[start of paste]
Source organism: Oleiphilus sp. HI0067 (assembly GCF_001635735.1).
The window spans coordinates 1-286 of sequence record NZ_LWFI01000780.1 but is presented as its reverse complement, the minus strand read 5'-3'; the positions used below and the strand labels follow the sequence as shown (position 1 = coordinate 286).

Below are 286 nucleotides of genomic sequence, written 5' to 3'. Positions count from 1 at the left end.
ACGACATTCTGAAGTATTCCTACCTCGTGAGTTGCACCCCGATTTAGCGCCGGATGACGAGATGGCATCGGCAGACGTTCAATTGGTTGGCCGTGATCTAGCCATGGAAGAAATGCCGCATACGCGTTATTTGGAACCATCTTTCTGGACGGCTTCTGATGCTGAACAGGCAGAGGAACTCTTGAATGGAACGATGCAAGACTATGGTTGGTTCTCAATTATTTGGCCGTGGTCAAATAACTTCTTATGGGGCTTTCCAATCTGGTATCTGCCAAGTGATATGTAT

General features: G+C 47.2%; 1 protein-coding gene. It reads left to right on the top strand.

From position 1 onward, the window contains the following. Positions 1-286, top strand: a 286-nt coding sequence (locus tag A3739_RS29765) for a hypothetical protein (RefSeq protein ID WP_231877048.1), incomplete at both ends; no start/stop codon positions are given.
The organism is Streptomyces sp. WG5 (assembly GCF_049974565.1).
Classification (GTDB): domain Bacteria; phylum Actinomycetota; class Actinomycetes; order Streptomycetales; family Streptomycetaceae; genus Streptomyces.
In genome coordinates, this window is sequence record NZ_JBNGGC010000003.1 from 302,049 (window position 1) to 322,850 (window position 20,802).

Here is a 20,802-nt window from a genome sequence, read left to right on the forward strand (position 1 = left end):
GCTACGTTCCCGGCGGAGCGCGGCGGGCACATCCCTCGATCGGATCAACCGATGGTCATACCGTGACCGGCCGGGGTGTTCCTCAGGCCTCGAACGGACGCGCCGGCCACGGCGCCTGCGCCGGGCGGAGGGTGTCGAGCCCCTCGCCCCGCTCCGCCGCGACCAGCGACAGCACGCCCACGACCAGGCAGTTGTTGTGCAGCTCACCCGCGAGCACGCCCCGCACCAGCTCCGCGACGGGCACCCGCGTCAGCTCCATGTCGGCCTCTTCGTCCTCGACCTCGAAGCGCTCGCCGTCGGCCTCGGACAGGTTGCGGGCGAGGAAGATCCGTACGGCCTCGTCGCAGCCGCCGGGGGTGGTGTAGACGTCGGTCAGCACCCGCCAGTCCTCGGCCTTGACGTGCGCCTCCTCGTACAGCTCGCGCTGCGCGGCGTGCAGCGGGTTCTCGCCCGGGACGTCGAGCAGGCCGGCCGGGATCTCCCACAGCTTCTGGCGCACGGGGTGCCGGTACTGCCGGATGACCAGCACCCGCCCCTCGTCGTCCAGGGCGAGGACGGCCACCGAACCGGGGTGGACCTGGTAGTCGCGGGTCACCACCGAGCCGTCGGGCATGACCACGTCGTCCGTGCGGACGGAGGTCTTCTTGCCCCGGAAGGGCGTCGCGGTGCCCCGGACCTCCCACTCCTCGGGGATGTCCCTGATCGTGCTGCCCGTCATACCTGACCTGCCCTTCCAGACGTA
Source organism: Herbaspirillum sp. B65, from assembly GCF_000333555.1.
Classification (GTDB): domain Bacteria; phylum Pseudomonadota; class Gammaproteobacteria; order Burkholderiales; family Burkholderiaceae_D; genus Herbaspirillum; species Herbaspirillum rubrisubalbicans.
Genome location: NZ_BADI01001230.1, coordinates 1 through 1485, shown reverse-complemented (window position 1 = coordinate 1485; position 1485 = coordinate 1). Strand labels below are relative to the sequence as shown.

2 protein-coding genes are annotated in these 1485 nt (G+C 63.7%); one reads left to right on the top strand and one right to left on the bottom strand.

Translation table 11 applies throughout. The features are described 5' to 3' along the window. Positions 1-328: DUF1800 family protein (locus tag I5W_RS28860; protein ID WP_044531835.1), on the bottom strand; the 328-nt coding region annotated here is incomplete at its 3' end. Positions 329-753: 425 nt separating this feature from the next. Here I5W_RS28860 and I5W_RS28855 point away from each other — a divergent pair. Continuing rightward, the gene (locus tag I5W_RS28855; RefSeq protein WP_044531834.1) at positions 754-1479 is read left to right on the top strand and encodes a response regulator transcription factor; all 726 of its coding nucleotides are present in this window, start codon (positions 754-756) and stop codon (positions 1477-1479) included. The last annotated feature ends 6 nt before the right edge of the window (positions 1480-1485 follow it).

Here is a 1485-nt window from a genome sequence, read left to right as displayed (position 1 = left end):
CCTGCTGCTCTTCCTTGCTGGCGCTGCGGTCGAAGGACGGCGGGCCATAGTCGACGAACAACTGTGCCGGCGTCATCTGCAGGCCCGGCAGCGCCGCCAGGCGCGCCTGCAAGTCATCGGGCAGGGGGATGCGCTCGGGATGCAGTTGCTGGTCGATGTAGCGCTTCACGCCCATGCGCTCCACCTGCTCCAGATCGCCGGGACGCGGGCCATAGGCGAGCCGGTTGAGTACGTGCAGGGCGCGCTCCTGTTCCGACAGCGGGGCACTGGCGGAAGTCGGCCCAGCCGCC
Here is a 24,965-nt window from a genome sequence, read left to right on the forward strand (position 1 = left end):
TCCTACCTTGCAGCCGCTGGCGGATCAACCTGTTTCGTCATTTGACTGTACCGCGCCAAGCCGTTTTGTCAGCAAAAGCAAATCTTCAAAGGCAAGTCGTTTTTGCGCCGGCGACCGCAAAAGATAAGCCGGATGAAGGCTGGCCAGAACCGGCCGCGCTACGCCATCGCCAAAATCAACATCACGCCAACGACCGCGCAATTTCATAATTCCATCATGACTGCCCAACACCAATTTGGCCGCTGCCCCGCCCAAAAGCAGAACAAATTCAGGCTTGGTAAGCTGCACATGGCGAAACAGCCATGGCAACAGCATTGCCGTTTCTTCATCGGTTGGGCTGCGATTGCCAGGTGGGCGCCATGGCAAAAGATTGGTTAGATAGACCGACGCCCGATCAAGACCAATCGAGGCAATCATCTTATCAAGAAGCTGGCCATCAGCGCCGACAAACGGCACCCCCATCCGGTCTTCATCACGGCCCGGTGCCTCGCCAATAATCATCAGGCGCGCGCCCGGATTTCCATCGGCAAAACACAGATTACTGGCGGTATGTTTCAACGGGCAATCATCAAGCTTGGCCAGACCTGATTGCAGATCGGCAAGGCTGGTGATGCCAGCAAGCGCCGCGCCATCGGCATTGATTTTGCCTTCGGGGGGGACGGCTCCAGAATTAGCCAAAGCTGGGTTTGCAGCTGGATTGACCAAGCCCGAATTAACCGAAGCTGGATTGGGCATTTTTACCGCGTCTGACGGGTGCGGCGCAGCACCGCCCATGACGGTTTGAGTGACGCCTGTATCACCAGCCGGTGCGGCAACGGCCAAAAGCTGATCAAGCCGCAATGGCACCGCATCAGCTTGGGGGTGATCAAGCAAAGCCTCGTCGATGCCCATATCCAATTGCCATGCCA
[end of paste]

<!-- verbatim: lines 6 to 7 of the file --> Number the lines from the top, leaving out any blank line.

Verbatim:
From position 1 onward, the window contains the following. Positions 1-286, top strand: a 286-nt coding sequence (locus tag A3739_RS29765) for a hypothetical protein (RefSeq protein ID WP_231877048.1), incomplete at both ends; no start/stop codon positions are given.
The organism is Streptomyces sp. WG5 (assembly GCF_049974565.1).